Yesterday, I did a dance recital in front of hundreds of people. I looked nothing like the competitors on So You Think You Can Dance, but that wasn’t the point. I had worked hard so I could earn a spot on that stage. I wasn’t in the audience anymore. My husband and daughter got to witness me practicing courage. I modeled “out of my comfort zone” in living colour. I faced down the gremlins that told me I was too old and too uncoordinated to perform. Best of all, I had so much fun. It was an amazing way to fulfill a life-long dream.

And next year, I’m going back for more.

My dear friend Judy and I right before we performed our dance.




Christine Lingerie

Remember how I said I am not a good juggler? Here is one superb example of it. In September, I had the privilege to interview Christine Morton of Christine Lingerie. I am ashamed to admit that I couldn’t figure out how to post the video and so, rather than getting help, I allowed it to slip off my radar. This is such a shame, because Christine is really engaging and her line is stunning. Not only do movie stars love her product, but Christine really understands how to create sensual lingerie that works with a wide range of body types.

So in the spirit of “better late than never”, here is the video and the link to her site. (No, I didn’t figure out how to do it, but I finally asked for help.)

Here is the link to her site: Christine Lingerie

Having Sex to Relieve Mental Stress

With very little effort I found quite a few websites and articles that talk about taking a “mental health day”.  Some of them are as simplistic as, “don’t go into to work if you think you might need to kill your boss – take a mental health day and relax”.  Others are fairly lengthy explanations about the existence of World Mental Heath Day – which is evidently every October 10th.  The bottom line is that we all get stressed at times in our lives.  And there is some evidence that taking a day to focus solely on yourself has tangible benefits to your mental well being.  But when a friend of mine pointed me to this article, The Benefits of Sex for Your Mind and Body, I realized that we don’t have to take a day – or wait for October 10th – before we can do something to reduce the amount of mental stress we carry.  We can have sex.  The article lays out 10 major benefits of sex that all relate to helping your mind and your body relax.

1.     Sex Makes You Sleepy.
“The sexual release you have after having sex actually helps you sleep better at night,” says Dr. Yvonne Fulbright, author of The Better Sex Guide to Extraordinary Love Making.

2.     Sex Makes you Happy.

Fulbright said that in a recent study of 4,000 American women, those who had the lowest stress and best overall mental well-being were those who were the most sexually active.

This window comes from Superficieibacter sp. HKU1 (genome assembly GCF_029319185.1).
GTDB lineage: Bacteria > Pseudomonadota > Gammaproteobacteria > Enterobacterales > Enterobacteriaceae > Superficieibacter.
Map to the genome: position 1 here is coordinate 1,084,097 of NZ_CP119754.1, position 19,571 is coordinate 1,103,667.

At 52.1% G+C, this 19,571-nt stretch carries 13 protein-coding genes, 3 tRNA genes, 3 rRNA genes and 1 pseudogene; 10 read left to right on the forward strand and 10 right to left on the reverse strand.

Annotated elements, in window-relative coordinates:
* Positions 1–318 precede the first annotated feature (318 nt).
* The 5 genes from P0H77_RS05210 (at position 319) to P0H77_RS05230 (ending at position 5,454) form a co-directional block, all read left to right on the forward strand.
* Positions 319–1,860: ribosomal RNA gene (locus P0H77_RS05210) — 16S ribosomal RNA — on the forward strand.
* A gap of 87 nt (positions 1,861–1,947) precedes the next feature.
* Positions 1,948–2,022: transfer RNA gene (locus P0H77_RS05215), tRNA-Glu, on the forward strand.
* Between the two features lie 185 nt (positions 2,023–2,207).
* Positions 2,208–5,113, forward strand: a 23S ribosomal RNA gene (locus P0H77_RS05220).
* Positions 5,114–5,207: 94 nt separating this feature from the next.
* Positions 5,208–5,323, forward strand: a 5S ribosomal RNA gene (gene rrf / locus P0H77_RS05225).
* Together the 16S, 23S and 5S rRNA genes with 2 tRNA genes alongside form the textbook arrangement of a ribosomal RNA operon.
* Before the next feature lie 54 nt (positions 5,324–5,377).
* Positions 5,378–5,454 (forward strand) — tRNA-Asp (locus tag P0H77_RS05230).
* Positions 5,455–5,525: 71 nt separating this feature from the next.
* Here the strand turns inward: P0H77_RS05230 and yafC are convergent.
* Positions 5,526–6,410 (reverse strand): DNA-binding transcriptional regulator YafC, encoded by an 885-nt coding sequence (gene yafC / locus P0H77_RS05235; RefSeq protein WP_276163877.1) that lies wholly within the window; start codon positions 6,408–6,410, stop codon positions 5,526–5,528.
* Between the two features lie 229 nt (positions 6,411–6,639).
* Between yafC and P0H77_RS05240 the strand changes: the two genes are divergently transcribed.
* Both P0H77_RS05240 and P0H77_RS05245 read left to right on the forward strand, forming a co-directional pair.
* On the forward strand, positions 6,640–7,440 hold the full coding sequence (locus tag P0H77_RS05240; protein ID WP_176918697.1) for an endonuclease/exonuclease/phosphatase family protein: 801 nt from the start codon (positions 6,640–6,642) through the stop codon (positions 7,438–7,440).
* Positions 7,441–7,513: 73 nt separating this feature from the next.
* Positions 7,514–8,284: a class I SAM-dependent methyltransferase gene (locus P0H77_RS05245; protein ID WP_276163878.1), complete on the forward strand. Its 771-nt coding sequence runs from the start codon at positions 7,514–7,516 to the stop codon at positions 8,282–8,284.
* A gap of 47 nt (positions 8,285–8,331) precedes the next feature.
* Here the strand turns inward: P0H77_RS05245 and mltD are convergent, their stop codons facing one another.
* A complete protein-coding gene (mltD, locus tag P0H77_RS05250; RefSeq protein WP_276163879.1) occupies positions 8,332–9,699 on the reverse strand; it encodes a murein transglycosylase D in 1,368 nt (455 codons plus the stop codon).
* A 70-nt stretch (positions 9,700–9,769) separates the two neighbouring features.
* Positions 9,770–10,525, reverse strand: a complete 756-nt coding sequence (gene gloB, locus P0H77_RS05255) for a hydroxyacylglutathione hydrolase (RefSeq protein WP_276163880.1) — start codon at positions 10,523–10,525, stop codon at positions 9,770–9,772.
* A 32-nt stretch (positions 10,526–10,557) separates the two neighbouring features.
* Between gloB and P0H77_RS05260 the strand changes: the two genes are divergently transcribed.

3.     Not having sex can lead to depression.

4.     Sex causes an “orgasmic pregnancy.”

“Women are the most interested in having sex when pregnant because they feel really good about themselves overall.”

5.     Sex will boost your self-esteem.

Fulbright says that having sex boosts your entire self-esteem, not just your body image.

6.     It releases oxytocin and endorphins.

Oxytocin is commonly referred to as the “love hormone” because it leads to feelings of intimacy, closeness, and strong social connections with someone else.

7.     Orgasms help mental health.

“Nothing is as relaxing as putting yourself in a place where you relieve stress,” says Dr. Gloria G. Bramer, a Georgia-based licensed clinical sexologist. “After you have an orgasm you release natural oxytocin to the brain, which balances you out.”

8.     Sex gets rid of cramps.

Bramer says that having sex may be the best way to relieve menstrual cramps. Many women say that by having an orgasm, they not only get instant relief from their cramps but also from other PMS related symptoms.

9.     Sex has healing powers.

Orgasm can help relieve chronic back and other pain.

10. Sex is connected to your libido.

Just as sex is tied to mental health and happiness, it’s also tied to your libido. Bramer says that when you are feeling stressed, your libido is going to suffer. This will in turn diminish your appetite for sex, which will also add to your risk of depression. Having sex is an instant mood enhancer that can reverse all of these symptoms.

Now, I will be the first to point out that the article, written by Colleen Moody, does not site source studies for these tidbits of information (other than the book by Dr. Fulbright and the quotes from Dr. Bramer), but I still find the list interesting.  These might be common sense things to some of you, but putting things into a neat little list can often be helpful.

Want to add to the list?  What mental health benefits do you find accompany sex and orgasm?

For those interested, you can find the original article here.

How to Look Good Naked

“All we’ve ever wanted is to look good naked; hope that someone can take it.
God save me rejection from my reflection; I want perfection”

Robbie Williams, Bodies

How to Look Good Naked